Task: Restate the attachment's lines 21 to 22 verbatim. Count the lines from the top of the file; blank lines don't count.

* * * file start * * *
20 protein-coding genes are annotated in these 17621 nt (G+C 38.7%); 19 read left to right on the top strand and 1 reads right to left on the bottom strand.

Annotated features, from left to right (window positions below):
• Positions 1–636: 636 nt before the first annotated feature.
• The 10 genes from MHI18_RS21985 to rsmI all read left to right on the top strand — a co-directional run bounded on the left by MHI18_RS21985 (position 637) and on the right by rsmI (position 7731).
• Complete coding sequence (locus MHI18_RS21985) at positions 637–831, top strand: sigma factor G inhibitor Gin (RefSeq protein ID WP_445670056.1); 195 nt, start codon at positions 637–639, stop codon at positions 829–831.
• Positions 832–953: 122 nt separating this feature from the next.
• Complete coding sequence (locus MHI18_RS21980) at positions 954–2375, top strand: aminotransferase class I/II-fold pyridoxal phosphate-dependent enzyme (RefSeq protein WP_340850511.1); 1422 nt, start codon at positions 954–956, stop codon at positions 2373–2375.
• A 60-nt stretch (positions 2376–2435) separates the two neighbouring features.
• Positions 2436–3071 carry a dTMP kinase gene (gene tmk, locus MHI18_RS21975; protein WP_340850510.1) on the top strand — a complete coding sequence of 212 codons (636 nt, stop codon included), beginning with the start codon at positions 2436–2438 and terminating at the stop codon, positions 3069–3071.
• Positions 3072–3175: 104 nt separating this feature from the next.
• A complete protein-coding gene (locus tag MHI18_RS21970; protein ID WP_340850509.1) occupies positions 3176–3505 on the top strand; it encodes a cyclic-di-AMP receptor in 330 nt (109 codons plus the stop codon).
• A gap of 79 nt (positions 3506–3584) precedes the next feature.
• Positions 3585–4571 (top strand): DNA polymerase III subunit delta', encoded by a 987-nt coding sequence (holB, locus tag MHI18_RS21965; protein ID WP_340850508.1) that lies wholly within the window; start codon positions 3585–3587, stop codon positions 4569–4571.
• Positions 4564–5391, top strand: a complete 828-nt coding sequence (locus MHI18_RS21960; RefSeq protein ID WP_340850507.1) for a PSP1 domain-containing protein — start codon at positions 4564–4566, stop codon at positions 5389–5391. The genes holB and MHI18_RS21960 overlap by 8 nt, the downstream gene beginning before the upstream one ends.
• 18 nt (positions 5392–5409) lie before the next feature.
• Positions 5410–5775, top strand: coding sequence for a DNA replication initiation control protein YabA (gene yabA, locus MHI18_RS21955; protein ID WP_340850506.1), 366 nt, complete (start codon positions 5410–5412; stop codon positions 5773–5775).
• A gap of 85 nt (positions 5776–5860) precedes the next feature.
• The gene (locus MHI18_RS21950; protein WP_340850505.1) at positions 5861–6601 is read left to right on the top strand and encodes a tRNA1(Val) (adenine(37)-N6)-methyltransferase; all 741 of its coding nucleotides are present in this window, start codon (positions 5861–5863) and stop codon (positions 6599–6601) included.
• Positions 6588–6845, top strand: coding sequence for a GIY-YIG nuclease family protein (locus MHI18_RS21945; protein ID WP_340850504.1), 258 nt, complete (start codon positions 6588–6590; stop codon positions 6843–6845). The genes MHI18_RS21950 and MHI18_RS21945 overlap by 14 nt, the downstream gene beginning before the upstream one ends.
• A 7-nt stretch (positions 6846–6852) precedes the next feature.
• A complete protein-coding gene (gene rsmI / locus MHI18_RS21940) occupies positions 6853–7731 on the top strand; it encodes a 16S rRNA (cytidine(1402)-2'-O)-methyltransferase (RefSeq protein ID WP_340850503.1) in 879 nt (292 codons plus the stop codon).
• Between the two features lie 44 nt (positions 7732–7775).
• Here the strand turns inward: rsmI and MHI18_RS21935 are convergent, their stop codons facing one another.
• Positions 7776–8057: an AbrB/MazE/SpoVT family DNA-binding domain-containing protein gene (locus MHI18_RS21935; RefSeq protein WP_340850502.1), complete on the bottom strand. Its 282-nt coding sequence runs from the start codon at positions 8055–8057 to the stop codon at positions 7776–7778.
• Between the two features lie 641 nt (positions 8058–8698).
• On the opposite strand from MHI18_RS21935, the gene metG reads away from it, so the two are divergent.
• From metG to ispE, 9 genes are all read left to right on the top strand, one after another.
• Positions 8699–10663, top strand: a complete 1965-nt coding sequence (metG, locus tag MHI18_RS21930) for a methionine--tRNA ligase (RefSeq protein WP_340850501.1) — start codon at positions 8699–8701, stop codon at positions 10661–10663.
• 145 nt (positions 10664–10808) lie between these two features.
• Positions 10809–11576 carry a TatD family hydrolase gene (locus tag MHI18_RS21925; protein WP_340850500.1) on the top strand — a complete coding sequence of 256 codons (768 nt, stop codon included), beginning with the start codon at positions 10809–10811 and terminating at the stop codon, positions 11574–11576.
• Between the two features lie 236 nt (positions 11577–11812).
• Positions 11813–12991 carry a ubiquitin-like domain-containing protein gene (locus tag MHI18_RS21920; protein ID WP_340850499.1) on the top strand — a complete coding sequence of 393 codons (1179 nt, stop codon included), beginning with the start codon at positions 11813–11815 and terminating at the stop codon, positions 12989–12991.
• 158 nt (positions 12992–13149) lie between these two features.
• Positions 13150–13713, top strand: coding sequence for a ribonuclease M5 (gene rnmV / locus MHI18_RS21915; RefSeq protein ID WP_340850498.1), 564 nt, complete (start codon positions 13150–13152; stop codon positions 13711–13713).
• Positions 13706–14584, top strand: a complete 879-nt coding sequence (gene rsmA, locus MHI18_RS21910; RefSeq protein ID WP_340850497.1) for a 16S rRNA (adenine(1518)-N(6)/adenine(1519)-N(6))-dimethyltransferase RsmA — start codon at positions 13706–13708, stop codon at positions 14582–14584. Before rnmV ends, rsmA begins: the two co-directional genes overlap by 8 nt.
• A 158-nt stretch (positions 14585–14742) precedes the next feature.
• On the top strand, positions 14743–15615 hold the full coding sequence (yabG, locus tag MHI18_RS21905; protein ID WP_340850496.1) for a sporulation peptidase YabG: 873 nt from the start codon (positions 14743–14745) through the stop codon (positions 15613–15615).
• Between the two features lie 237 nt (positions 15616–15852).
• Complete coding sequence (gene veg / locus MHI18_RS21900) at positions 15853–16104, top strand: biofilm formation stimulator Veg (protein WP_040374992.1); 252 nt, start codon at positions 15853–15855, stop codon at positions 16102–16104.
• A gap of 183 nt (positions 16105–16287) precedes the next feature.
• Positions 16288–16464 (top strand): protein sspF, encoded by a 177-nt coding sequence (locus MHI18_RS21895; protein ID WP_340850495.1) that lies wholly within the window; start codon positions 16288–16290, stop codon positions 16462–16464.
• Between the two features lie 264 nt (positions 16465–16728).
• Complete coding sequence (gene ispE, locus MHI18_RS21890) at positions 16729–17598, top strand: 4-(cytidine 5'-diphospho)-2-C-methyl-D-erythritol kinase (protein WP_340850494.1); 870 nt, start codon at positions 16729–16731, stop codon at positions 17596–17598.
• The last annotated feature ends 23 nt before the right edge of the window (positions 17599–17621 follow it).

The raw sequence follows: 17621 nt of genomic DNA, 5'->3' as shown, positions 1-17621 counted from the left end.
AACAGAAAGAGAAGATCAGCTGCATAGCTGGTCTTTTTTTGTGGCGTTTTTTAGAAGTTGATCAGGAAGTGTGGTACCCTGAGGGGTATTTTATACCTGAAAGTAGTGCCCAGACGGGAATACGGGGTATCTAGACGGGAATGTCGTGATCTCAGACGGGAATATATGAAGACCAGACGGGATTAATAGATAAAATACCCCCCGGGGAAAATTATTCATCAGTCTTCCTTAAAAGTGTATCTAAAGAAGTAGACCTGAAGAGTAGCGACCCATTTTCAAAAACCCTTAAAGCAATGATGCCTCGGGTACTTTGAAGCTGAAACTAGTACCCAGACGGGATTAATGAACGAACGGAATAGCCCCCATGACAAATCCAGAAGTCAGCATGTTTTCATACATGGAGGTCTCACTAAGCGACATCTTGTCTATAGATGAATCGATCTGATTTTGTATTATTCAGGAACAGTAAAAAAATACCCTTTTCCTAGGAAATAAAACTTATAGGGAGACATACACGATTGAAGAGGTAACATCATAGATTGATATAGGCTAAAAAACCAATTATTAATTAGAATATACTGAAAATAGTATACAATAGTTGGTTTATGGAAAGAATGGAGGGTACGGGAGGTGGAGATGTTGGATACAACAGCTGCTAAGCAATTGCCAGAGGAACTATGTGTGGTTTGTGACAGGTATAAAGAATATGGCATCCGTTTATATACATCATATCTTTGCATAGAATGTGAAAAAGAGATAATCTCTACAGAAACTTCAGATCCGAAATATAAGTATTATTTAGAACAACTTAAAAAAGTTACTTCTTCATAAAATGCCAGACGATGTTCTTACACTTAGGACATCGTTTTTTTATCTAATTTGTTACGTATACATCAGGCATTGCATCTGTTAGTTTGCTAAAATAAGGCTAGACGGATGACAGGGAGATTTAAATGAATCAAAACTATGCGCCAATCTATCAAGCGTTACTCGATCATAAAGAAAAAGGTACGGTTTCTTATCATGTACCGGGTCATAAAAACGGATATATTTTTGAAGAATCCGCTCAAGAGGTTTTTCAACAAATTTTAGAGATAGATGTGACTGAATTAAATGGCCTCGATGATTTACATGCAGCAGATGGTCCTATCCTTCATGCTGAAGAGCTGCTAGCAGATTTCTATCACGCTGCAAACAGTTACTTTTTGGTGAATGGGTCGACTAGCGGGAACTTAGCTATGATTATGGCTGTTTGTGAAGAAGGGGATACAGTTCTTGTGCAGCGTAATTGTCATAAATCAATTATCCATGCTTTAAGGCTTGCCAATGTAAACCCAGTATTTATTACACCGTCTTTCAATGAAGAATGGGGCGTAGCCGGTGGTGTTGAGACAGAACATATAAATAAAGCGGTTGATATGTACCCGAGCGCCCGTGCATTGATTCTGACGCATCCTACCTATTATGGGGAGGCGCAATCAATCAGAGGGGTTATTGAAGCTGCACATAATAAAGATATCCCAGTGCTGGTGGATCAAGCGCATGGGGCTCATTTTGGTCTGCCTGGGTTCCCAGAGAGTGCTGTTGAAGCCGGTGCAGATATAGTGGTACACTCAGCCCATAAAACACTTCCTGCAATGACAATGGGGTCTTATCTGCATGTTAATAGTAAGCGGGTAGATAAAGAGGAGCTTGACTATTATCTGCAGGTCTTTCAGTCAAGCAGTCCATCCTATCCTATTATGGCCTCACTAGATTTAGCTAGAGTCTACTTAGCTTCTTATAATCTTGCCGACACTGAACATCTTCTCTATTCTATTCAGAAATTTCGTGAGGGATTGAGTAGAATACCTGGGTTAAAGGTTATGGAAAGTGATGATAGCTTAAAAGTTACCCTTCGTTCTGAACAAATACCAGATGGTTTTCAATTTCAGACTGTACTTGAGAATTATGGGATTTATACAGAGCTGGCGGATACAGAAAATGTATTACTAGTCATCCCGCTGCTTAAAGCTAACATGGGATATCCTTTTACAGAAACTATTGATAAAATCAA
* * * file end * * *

• A complete protein-coding gene (gene rsmI / locus MHI18_RS21940) occupies positions 6853–7731 on the top strand; it encodes a 16S rRNA (cytidine(1402)-2'-O)-methyltransferase (RefSeq protein ID WP_340850503.1) in 879 nt (292 codons plus the stop codon).
• Between the two features lie 44 nt (positions 7732–7775).